“We anticipate that Itmann coal will be highly sought after in both the domestic and export metallurgical markets,” he added. “The project will be a meaningful step in diversifying us into non-thermal coal markets and is expected to generate healthy returns over its 20-plus-year life.”
CONSOL continually evaluates a pipeline of opportunities in both coal mining and tangential industries. “We currently have several intriguing technology initiatives underway that could create future growth platforms,” he revealed.
One such play is a multimillion-dollar investment in the U.S. Department of Energy-sponsored 21st Century Power Plant project, which is evaluating the viability of constructing an advanced pressurized fluidized bed combustion bed power plant at or near the PAMC. The facility, which the company projects could be ready for the market by 2030, would be fueled by waste coal from the PAMC and equipped with biomass co-firing and carbon capture and storage to achieve net neutral or negative carbon dioxide emissions.
CONSOL is also working to develop technologies that use coal as a source of carbon for making building products and advanced materials, such as coal-plastic composite deck boards and high-performance carbon foams for military, aerospace, and construction applications. “There is still work to be done, but if successful, we believe these types of initiatives could open a whole new future for CONSOL and the coal industry at large,” Brock stressed.
“At the end of the day, our growth and diversification pathway will be informed by our sustainability, technology, and financial strategies, and we will continue to be opportunistic in taking steps that add shareholder value and position the company for a strong future.”
All Eyes on ESG
“Your company is facing pressures from investors, regulators, shareholders, customers and employees to transform your business with an environmental, social and governance (ESG) lens on all you do.” This take from KPMG on the importance of ESG as a driver of corporate growth and sustainability reflects the challenges faced by many firms in the energy sector today. For CONSOL, that umbrella term simply reflects their longtime commitment to excellence.
“Although ESG has recently evolved as a business designation and trend, we like to say that ESG comes naturally to us at CONSOL because of our long-term commitment to be among the most responsible coal operators in the world,” said Brock. “We also believe that far too often the ‘E’ in ‘ESG’ cancels out the critical ‘S’ and ‘G’ components that are so important to the business.”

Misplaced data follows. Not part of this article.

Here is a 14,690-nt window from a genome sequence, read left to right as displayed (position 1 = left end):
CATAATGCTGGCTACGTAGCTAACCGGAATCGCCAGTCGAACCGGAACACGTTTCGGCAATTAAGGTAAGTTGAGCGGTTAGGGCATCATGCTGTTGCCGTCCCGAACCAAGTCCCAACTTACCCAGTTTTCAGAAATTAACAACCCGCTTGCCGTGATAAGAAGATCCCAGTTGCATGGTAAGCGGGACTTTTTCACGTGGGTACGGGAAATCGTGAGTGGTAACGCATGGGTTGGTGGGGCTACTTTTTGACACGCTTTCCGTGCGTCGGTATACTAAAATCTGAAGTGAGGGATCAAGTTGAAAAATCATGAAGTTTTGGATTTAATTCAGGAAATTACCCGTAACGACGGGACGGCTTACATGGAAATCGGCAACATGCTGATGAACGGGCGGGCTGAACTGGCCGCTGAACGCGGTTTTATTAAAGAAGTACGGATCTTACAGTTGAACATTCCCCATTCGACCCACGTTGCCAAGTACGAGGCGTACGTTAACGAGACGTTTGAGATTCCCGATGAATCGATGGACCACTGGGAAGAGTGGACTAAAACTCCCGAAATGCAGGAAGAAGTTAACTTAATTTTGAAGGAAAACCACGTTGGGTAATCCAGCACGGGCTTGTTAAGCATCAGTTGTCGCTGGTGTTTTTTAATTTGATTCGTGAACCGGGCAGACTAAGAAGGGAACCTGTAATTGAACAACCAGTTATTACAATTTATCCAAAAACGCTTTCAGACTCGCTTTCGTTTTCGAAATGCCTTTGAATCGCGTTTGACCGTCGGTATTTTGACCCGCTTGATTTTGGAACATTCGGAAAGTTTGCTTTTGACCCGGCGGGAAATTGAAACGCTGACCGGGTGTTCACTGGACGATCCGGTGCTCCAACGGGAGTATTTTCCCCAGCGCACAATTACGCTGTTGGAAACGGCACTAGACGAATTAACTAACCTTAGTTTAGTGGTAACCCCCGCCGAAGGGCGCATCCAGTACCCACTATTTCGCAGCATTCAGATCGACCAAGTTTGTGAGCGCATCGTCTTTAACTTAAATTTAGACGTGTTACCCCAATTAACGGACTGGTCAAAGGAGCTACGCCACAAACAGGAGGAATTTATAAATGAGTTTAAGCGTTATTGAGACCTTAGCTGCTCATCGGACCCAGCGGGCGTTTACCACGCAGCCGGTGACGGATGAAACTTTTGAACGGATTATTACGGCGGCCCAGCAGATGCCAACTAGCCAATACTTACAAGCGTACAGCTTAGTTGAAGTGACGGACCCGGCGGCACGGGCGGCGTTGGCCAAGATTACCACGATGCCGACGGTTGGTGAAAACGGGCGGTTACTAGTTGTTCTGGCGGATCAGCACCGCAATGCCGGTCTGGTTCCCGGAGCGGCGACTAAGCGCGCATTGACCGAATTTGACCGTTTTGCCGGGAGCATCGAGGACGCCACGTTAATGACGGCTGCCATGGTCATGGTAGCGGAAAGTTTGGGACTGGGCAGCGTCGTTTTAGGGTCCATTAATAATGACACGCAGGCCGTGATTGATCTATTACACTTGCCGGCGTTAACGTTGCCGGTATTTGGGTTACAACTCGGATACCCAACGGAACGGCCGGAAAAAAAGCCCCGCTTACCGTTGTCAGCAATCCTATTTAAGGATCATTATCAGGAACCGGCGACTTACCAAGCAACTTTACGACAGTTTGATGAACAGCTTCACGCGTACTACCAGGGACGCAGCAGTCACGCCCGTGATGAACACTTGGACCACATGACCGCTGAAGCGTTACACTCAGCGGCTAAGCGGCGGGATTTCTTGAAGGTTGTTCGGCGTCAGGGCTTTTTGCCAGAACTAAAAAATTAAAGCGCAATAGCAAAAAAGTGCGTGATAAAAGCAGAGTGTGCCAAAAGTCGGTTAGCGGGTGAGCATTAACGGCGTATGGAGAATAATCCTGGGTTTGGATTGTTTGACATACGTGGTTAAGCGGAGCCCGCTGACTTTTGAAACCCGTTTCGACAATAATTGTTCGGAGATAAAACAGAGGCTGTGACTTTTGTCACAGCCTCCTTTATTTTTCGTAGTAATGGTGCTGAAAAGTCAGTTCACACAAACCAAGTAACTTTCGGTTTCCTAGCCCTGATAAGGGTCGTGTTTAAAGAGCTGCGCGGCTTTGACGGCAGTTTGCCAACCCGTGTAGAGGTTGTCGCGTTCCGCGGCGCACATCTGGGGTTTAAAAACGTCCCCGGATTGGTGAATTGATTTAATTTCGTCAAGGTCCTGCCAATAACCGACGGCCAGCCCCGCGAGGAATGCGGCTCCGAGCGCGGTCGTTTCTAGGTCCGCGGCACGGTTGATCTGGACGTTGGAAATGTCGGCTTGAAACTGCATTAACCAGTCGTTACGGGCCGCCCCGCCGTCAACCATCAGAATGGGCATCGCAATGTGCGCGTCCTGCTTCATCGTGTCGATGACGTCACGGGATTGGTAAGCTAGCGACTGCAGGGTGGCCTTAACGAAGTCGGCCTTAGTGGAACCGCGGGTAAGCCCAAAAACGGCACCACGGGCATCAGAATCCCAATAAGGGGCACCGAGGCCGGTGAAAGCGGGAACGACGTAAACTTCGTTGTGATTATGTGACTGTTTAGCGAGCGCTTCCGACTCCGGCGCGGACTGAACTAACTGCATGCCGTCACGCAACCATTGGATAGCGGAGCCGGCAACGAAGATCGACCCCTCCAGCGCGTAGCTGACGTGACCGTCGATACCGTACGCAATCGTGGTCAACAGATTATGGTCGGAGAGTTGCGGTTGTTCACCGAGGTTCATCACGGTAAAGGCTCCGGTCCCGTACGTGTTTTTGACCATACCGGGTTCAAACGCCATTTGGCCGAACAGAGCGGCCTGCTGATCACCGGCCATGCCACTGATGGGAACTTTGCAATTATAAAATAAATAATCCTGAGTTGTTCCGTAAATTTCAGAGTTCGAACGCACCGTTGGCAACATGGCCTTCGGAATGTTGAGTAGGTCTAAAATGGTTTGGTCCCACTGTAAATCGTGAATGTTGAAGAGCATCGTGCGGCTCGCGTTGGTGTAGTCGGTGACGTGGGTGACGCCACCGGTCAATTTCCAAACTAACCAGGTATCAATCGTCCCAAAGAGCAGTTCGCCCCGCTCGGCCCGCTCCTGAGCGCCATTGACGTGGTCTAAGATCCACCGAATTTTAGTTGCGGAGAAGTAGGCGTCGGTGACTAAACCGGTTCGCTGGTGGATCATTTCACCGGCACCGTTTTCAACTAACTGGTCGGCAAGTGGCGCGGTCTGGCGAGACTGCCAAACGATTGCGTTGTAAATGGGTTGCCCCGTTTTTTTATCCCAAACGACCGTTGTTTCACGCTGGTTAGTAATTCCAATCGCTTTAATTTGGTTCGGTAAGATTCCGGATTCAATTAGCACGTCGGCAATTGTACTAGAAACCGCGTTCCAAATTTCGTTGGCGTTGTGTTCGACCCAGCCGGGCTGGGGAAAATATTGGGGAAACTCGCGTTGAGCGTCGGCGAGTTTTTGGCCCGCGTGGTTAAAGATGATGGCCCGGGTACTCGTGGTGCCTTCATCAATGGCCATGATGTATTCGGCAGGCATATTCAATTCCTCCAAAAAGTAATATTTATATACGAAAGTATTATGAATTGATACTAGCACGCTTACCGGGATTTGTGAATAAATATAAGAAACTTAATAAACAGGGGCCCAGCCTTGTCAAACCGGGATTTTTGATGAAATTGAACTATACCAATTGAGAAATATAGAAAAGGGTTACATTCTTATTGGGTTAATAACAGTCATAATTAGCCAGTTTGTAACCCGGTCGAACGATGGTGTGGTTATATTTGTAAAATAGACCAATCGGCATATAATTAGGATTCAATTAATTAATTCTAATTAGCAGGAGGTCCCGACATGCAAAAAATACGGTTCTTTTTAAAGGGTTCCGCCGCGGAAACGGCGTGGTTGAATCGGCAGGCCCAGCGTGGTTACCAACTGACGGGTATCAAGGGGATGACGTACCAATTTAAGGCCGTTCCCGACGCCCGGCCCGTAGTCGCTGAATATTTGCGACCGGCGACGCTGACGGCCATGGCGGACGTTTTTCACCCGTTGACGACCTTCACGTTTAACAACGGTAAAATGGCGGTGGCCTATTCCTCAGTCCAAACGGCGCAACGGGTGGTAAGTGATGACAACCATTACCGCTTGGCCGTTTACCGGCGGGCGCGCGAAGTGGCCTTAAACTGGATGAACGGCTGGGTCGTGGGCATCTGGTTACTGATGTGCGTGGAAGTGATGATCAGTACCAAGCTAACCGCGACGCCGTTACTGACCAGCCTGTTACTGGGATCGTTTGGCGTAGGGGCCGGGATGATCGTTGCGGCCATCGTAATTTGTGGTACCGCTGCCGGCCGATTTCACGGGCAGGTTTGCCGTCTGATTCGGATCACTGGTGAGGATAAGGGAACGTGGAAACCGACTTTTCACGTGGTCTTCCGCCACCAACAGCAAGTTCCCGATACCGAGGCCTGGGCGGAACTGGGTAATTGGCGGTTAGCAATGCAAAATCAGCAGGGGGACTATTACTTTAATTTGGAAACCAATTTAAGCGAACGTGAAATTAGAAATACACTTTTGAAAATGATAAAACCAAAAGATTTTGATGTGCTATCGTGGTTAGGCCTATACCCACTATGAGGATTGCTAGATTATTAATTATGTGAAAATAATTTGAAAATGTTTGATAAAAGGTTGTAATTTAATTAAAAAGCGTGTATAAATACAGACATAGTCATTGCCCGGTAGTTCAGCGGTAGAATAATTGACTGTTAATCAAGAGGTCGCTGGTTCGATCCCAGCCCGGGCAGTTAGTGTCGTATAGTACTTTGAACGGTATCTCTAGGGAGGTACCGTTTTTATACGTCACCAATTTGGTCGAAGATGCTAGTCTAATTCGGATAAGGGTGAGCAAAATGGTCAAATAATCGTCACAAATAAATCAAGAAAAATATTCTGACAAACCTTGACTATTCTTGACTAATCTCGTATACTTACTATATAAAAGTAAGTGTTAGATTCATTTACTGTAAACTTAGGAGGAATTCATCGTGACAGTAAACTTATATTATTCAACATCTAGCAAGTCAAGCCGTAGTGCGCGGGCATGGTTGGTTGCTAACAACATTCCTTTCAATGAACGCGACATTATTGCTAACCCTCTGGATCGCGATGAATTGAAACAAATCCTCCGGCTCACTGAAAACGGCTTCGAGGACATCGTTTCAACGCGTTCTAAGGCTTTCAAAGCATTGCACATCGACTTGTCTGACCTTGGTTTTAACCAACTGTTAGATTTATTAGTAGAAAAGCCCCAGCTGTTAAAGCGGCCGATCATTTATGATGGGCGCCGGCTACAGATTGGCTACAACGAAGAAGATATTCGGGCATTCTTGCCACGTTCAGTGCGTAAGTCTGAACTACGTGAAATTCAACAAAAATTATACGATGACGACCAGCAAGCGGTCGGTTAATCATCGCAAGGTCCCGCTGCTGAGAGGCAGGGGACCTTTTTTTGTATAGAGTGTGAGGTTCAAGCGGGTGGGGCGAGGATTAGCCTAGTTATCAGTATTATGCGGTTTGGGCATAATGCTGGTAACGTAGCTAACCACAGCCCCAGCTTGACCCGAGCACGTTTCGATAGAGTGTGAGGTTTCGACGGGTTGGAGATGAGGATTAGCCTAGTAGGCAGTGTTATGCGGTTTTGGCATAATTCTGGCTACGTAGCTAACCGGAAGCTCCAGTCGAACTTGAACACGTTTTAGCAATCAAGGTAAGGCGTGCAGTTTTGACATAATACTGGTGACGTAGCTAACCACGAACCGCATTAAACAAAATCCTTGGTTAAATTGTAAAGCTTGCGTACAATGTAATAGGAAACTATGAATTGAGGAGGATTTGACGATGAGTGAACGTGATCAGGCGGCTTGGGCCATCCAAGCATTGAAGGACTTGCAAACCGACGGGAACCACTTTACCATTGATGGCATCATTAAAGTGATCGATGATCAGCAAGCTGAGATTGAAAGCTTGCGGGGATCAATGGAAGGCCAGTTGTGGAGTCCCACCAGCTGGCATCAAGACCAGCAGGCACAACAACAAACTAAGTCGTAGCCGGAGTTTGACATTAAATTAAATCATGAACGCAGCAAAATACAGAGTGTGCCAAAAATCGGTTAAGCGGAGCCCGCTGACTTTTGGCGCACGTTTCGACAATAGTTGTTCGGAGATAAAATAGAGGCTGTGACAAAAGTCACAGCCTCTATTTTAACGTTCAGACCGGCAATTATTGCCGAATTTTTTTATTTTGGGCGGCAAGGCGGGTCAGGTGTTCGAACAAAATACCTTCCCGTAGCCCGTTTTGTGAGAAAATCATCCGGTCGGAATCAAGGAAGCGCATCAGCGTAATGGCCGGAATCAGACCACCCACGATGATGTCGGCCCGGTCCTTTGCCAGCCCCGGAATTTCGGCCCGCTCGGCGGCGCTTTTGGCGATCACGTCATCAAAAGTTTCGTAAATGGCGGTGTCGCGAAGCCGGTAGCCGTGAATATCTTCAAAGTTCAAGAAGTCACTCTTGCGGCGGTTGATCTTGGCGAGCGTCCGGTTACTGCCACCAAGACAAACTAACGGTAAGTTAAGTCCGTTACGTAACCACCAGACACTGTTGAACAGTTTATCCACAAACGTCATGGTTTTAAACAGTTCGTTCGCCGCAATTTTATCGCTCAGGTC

From the governance perspective, CONSOL’s commitment to safety and environmental stewardship begins with a strong corporate governance framework, starting with the board of directors. This is further supported by the commitment to deploy robust and internationally recognized operating frameworks, including the National Mining Association’s Core Safety Framework and the Bettercoal Code of Operating Principles, and by the commitment to disclosure, engagement, and transparency.
“Since becoming an independent company in 2017, we’ve released four corporate sustainability reports detailing our performance against KPIs for ESG aspects of critical importance to our stakeholders, the environment, and CONSOL,” he said.
On a global scale, reliable and affordable access to electricity is an essential requirement for modern life and is critical to achieving global social objectives such as ending poverty, eliminating hunger, and advancing health and well-being. Coal’s role in expanding access to electricity and advancing economies is undeniable.
“Under all plausible scenarios, we believe coal will continue to be a vital part of the global energy mix for the foreseeable future,” Brock stressed. “At the same time, we emphasize the ‘S’ in ESG at the local level, including the commitment to the workforce and the communities in which we operate.”
From an environmental perspective, CONSOL’s longstanding environmental policy statement guides their goal of avoiding, minimizing, and mitigating impacts associated with coal production operations while striving to maintain an exemplary environmental compliance record.